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'Le Week-end' review: 30 years of love and resentment

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Le Week-End


Available for rental from Amazon Instant to Netflix on Jul. 8, 2014, “Le Week-end” is a British romance set in Paris starring two wonderful, accomplished actors. Oscar-nominated writer Hanif Kureishi is known for his unusual, dramatic love stories, such as “My Beautiful Laundrette,” “Venus,” and “The Mother,” and he often works with director Roger Michell; their partnership smoothly transfers a clear vision to film, but their style is an acquired taste. They do not create romantic comedies, though the trailer for “Le Week-end” teases that it might be. Instead, “Le Week-end” tells the gray secrets and hidden grudges of thirty years of marriage.

Meg (Lindsay Duncan) and Nick (Jim Broadbent) are celebrating thirty years of marriage by returning to Paris and finally having time to themselves. Now that their children have moved out, Nick and Meg must decide if they can continue their lives together or if it’s the perfect time to separate to follow their separate interests. As they face trivial challenges and unearthed grievances, the couple acknowledges that neither is living the life they had imagined; Meg wants more passion and indulgence while Nick is feeling like a failure, especially after running into a former colleague (Jeff Goldblum) who has reached a much higher level of success.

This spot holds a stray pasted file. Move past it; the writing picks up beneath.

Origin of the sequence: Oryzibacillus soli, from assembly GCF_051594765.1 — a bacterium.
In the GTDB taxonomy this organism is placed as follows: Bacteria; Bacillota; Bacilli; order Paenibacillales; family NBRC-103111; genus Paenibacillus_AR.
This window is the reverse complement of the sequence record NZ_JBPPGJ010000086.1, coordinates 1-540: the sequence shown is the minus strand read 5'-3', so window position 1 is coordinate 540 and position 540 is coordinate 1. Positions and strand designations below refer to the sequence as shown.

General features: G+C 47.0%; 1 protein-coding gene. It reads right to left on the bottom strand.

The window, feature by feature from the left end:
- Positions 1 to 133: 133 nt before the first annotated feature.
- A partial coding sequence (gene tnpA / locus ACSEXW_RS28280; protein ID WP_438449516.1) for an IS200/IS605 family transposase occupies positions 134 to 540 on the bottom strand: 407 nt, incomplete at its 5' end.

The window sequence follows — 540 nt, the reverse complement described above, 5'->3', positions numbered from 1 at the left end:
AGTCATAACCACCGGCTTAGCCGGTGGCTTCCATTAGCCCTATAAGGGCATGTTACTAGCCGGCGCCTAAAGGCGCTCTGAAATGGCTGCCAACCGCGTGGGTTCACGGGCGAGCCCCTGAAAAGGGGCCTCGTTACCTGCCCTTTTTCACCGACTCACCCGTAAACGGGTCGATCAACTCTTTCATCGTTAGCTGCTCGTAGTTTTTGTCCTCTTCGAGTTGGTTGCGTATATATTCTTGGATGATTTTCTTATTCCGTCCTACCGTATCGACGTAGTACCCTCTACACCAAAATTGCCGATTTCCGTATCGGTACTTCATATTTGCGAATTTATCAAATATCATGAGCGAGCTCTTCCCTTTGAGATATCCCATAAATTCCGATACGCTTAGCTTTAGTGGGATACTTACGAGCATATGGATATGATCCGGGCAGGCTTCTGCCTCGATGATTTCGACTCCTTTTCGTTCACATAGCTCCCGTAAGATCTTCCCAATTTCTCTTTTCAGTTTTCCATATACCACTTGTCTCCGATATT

Their trip intended to rekindle the romance instead exposes their relationship for what it really is: both a level of comfort from acclimation and mean-spirited frustrations. Bitterness and resentment are palpable in “Le Week-end,” creating a very private though natural story reminiscent of Richard Linklater’s “Before Sunrise” series. Jeff Goldblum cuts some of the harsh drama with his usual quirk and charm, stealing the attention in his limited number of scenes.

Somewhere between the melancholy of “Blue Valentine” and the fluidity of Linklater’s “Before Midnight,” “Le Week-end” shares the gritty, stale underbelly of overripe relationships but still manages to emphasize the warm connection of souls over time. It is a sincere romance but certainly not quite an enjoyable film.

Rating for “Le Week-end:” B

For more information on this film or to view its trailer, click here.